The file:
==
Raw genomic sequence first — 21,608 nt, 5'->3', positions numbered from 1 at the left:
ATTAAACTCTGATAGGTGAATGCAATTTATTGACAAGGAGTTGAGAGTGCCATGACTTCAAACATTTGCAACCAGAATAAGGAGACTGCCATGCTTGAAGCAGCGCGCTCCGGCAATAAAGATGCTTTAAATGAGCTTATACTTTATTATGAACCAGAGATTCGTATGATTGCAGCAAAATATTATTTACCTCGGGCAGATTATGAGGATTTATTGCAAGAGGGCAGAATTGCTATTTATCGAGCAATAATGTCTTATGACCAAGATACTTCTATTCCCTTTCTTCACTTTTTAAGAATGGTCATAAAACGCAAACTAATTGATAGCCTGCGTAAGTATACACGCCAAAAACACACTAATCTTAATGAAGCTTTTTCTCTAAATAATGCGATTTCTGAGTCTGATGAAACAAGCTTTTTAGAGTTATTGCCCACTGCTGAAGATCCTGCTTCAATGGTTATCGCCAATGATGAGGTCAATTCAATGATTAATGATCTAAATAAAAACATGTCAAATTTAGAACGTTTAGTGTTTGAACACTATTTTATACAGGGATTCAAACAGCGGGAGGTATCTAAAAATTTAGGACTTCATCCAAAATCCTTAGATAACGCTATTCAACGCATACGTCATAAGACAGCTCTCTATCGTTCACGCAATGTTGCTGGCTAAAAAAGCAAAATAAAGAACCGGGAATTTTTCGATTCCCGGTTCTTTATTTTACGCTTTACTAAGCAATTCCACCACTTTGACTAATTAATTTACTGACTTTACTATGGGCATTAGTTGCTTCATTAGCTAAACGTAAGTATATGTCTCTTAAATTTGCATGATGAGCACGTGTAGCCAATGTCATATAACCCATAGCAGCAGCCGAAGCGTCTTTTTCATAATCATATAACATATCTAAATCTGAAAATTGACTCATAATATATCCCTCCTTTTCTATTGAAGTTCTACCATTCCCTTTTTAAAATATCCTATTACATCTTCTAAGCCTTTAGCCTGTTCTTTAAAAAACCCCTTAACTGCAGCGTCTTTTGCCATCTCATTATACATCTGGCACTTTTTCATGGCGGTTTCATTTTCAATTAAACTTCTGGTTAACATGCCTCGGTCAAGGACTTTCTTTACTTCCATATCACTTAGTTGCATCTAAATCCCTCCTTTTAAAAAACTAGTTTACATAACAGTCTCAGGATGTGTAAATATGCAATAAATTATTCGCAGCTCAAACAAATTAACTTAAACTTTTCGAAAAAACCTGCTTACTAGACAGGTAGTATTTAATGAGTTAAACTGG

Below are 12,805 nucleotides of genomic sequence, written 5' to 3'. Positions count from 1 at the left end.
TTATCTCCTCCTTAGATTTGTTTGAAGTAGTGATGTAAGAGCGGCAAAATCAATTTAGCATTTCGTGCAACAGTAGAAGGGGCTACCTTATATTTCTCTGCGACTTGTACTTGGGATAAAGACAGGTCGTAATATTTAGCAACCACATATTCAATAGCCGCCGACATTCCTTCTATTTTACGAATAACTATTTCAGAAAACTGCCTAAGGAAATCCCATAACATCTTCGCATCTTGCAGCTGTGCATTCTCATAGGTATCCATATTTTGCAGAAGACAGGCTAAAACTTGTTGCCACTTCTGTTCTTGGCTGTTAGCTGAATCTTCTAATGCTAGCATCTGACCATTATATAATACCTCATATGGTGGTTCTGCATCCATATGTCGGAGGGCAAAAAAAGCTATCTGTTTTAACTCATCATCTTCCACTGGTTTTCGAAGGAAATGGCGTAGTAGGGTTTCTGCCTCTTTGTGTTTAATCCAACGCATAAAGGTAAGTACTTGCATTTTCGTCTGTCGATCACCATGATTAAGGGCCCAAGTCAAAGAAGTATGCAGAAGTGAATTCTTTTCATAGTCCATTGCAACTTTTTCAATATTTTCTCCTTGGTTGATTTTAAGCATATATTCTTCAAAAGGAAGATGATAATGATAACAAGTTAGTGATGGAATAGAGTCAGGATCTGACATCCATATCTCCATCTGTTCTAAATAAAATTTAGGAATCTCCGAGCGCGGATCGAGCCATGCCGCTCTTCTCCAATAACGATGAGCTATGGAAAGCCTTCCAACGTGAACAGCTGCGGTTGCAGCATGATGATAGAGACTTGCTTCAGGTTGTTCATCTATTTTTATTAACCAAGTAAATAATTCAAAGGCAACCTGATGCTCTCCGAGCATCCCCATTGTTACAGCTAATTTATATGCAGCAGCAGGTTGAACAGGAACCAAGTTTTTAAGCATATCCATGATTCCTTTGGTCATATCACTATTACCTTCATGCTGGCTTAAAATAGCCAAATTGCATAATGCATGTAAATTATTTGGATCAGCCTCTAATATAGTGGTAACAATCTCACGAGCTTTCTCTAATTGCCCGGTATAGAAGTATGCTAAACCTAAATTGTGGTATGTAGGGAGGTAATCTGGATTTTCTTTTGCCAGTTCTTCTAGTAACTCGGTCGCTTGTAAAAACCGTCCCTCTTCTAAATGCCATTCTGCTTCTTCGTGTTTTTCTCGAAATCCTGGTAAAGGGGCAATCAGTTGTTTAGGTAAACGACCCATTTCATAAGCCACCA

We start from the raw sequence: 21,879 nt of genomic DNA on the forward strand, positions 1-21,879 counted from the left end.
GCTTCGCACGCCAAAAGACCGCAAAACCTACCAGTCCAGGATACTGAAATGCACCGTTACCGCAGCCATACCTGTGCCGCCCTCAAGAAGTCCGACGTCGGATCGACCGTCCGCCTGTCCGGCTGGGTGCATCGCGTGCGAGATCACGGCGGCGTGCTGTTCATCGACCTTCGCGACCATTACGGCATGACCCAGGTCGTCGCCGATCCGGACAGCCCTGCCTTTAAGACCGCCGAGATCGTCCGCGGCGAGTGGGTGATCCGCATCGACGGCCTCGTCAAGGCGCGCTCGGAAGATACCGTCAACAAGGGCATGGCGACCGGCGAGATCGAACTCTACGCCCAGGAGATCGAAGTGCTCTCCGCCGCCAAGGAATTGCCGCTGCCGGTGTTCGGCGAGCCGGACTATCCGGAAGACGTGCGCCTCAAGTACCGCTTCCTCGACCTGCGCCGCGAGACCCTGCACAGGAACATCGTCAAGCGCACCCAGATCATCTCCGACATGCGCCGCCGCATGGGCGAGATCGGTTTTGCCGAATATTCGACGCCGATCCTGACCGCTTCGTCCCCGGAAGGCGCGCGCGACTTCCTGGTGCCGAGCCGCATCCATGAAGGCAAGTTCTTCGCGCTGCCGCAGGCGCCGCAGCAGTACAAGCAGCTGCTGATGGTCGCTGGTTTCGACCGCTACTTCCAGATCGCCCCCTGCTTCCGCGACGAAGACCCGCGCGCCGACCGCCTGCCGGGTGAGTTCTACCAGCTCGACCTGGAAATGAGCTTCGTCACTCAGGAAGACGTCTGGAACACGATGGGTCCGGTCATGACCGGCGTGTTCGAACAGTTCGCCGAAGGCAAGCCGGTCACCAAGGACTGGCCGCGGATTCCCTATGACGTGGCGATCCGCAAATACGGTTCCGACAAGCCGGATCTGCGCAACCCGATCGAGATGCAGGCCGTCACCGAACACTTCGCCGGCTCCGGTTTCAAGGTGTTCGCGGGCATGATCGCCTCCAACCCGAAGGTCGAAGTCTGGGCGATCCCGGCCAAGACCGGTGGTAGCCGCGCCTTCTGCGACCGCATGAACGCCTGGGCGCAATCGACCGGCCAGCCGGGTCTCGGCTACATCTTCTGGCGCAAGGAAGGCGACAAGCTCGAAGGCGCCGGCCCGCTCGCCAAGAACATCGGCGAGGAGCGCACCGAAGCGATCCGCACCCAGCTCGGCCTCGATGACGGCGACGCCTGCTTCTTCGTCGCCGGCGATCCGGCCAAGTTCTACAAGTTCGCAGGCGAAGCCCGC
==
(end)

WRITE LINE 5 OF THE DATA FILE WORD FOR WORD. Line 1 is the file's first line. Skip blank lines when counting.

We start from the raw sequence: 21,879 nt of genomic DNA on the forward strand, positions 1-21,879 counted from the left end.